Lady Lions off to fast start in district play
By Skip Leon
Teague girls basketball coach Chris Nickleberry wanted to make sure his team was preparedfor its District 20-3A season. So, the Lady Lions played a rugged non-district schedule and took it on the chin at times.
But the preparation has paid dividends. Teague defeated Elkhart on Friday night, 56-41, to improve to 3-0 in district. The Lady Lions are 9-9 overall. They were off Tuesday before heading to Buffalo this Friday for a battle of 3-0 district teams.
“We’re winning when it counts,” Nickleberry said. “We pride ourselves on putting together a pretty good preseason schedule to prepare for district.”
The race for the district championship is wide open, and Teague has tossed its hat into the ring along with a number of other teams. It’s difficult to say who the favorite is.
“Some would say Teague. I would say Buffalo,” Nickleberry said. “Some would say Frankston. Some would say Groesbeck. You just can’t go to sleep on anybody. Any week, you can lose.”
The coach knows his team will face a stiff challenge at Buffalo.
“They have a lot of chemistry,” Nickleberry said. “And they’ve been playing on the varsity since they were freshmen. They’ve just built that chemistry over the years. And they play hard.”
While winning three district games in a row is a good start, there is much more to come, Nickleberry said. Teague learned that lesson last year when they started 1-2, lost in the second round to a few teams they had beaten in the first round, wound up tied for second and won a coin flip to get the second seed in the playoffs.
“We’re off to a great start, but we’ve got a long way to go,” Nickleberry said. “We’re definitely not doing our playoff dance. We’re trying to get better. We’re trying to work and get stuff lined out.”
The Lady Lions seem to have all the pieces in place to make a title run. They’ve got tall, talented inside players in sophomore Reagan Heggins and senior Meeyah Davis. They’ve got an accurate three-point shooter in Mallory Steen. They’ve got a good backcourt with guards TK Jones, Laura Knight and Calee Payne. And they’ve got players who can supply valuable minutes off the bench, such as Ashlyn Forge, Jasmine Rice and Brooklyn Thompson.
Heggins had 17 points against Elkhart. Payne had 14 and Davis netted 11. Steen had nine points, all on three-point shots. Jones had three points and Knight had two.
The 3-0 start is important, Nickleberry said, because it allows the Lady Lions to control their destiny as the season goes on.
“I knew we were capable (of starting 3-0),” Nickleberry said of his relatively young team. “It’s a great feeling because, one thing about the playoff race, in the second half of district you want your destiny to be in your own hands. You don’t want to depend on somebody beating somebody. We’ve got to control what we can control. We can’t worry about who beat who or who plays who. We’ve got to worry about the team that’s in front of us.”
Against Elkhart, Teague jumped out to a 21-10 lead after the first quarter and coasted to the victory. Trailing 7-5 three minutes into the game, the Lady Lions went on a 14-2 run over 2 minutes, 13 seconds to take a 10-point lead late in the stanza.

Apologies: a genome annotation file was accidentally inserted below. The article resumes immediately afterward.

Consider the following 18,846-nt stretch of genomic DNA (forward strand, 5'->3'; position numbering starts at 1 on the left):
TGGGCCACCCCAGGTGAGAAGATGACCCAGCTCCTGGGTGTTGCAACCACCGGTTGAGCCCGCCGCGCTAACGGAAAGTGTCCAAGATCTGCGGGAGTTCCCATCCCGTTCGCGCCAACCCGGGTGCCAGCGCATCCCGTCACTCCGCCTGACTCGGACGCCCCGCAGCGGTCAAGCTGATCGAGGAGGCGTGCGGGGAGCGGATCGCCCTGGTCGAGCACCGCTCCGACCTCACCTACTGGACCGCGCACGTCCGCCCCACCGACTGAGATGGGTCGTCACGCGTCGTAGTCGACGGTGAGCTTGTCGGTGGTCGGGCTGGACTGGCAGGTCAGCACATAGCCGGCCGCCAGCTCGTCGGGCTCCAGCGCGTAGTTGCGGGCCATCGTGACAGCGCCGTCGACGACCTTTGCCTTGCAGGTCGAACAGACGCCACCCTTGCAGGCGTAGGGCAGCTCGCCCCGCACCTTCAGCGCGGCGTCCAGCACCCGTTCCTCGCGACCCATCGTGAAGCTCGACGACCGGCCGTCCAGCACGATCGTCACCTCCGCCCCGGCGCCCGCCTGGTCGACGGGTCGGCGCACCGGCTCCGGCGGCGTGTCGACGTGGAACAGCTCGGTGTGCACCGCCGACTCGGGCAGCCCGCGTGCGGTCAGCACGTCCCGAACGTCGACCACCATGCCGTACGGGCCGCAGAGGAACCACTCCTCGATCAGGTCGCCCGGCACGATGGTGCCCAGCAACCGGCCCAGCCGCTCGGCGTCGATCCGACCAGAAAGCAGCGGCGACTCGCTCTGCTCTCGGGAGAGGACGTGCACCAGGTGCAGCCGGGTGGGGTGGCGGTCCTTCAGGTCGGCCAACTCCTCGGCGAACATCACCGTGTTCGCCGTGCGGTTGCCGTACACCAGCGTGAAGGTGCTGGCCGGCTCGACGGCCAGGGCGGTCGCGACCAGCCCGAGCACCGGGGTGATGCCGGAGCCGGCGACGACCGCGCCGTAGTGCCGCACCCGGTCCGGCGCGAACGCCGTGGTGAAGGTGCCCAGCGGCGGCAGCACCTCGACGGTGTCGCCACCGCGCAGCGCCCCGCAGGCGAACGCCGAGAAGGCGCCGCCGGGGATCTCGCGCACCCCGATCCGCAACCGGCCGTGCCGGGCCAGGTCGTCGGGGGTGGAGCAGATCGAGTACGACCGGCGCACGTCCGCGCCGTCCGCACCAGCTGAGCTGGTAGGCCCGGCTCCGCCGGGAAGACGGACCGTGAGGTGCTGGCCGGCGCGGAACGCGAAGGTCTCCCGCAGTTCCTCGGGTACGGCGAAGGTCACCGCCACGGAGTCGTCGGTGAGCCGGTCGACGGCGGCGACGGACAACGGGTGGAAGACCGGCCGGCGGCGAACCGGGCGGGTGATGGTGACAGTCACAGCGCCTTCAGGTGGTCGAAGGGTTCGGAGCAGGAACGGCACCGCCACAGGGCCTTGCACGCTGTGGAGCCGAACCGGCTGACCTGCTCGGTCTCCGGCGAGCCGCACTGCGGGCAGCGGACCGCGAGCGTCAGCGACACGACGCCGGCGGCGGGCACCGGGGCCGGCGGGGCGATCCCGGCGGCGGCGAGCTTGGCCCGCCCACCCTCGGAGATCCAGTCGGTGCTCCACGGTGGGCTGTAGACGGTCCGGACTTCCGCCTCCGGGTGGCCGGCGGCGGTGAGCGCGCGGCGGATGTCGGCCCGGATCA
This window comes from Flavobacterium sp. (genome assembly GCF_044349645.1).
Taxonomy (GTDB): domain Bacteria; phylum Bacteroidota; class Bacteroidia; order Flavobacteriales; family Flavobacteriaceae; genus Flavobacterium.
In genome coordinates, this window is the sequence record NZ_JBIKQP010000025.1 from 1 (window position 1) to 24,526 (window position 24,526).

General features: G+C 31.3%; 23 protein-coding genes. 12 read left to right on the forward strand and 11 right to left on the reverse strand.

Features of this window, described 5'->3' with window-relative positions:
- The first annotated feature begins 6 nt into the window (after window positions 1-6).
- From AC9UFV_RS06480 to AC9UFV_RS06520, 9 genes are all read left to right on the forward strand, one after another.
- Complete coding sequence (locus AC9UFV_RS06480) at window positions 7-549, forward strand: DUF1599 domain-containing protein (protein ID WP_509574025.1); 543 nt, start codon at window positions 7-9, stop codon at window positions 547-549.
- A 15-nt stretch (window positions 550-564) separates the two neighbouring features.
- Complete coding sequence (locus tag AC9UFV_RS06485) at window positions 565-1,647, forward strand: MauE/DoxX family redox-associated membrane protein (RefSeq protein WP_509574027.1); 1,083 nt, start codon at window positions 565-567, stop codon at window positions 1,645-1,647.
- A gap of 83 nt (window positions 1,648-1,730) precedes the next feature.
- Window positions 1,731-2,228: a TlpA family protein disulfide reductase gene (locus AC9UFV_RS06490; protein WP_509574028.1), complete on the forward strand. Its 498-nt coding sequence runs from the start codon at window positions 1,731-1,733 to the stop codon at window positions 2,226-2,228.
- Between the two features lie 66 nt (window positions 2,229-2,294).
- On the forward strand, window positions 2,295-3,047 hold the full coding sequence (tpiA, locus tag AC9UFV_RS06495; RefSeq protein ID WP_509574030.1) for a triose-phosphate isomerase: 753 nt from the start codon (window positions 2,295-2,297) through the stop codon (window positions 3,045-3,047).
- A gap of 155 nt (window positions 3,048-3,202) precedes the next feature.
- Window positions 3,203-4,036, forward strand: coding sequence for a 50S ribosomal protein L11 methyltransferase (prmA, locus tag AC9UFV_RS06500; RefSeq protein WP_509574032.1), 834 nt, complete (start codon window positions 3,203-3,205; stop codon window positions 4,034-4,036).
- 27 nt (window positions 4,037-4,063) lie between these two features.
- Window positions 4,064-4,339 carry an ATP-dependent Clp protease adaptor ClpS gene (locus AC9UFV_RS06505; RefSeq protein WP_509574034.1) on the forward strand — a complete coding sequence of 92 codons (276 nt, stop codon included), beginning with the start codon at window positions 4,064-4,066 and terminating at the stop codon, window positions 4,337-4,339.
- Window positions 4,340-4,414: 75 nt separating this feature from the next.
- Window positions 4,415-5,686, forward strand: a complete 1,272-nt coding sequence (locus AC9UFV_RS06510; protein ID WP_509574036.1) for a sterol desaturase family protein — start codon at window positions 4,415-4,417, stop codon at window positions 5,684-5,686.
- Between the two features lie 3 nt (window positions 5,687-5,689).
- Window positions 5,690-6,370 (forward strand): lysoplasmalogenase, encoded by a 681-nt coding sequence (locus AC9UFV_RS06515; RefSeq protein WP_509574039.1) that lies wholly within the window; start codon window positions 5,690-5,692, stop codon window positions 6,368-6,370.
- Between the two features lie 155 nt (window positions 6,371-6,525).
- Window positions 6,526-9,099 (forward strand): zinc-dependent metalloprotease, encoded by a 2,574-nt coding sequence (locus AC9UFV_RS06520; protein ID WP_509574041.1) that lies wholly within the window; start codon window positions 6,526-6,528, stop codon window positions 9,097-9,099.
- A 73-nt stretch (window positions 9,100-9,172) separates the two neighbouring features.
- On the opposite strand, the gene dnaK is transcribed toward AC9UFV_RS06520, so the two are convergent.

Davis ignited the spurt when she muscled in an offensive rebound and was fouled. Her free throw gave Teague an 8-7 lead. After an Elkhart basket, the Lady Lions ran off 11 unanswered points, including eight in 56 seconds by Heggins.
The 6-foot sophomore made a pair of layups within 16 seconds of each other. She put in an offensive rebound and finished the streak with a steal and layup with 3:09 left in the first quarter to give her team a 16-9 lead and force Elkhart to call timeout. When the teams returned to the court, Steen buried her first of three three-pointers.
Nickleberry credited Higgins with igniting the Lady Lions.
“She kind of lit a fire the first half and we kind of followed her lead,” the coach said.
After the explosive first quarter, Teague and Elkhart played to a 10-10 draw in round two and the Lady Lions took a 31-20 lead into halftime. Nickleberry thought his team could do better, and let them know that in no uncertain terms in the locker room.
“We locked down their guards in the second half,” he said. “We just didn’t do it in the first half. The halftime speech, I guess, inspired them.”
Nickleberry said he told his team to “get in gear, in not so many words. And they responded.”
He said one reason for Teague’s lulls during the game could be because they were still on Christmas break and not in the normal routine of practicing and going to school.
“We’ve been off two and a half weeks,” Nickleberry said. “I attribute it to us being out of our routine.”
Still, the Lady Lions battled and seemed to wear down Elkhart in the second half.
“I think we did wear them down,” Nickleberry said. “We tell our kids, play for four quarters. Anybody can come out and fight, but how long can you fight? Can you play for 32 minutes, because we plan on fighting for 32 minutes.”
Moving forward, Nickleberry wants his team to improve and learn to play an entire game.
“We haven’t played a complete game, in my opinion,” he said. “We’ve played great in spurts, but we haven’t played great for four quarters. I want to see us play great, defensively, for four quarters, knock our free throws down and finish at the rim. The big three.”
Nickleberry knows the path to improvement will take time. He has a relatively young team with players stepping into larger roles on the varsity for the first time.
“We’re young,” he said. “We’ve been so senior-laden the last three or four years, we have a lot of kids we’re depending on to fill these big roles and they’re not used to it.
And we know it takes time. Every game you get better. So, we just look for growth in each player each game. We just try to build on the positive and repair the negative.”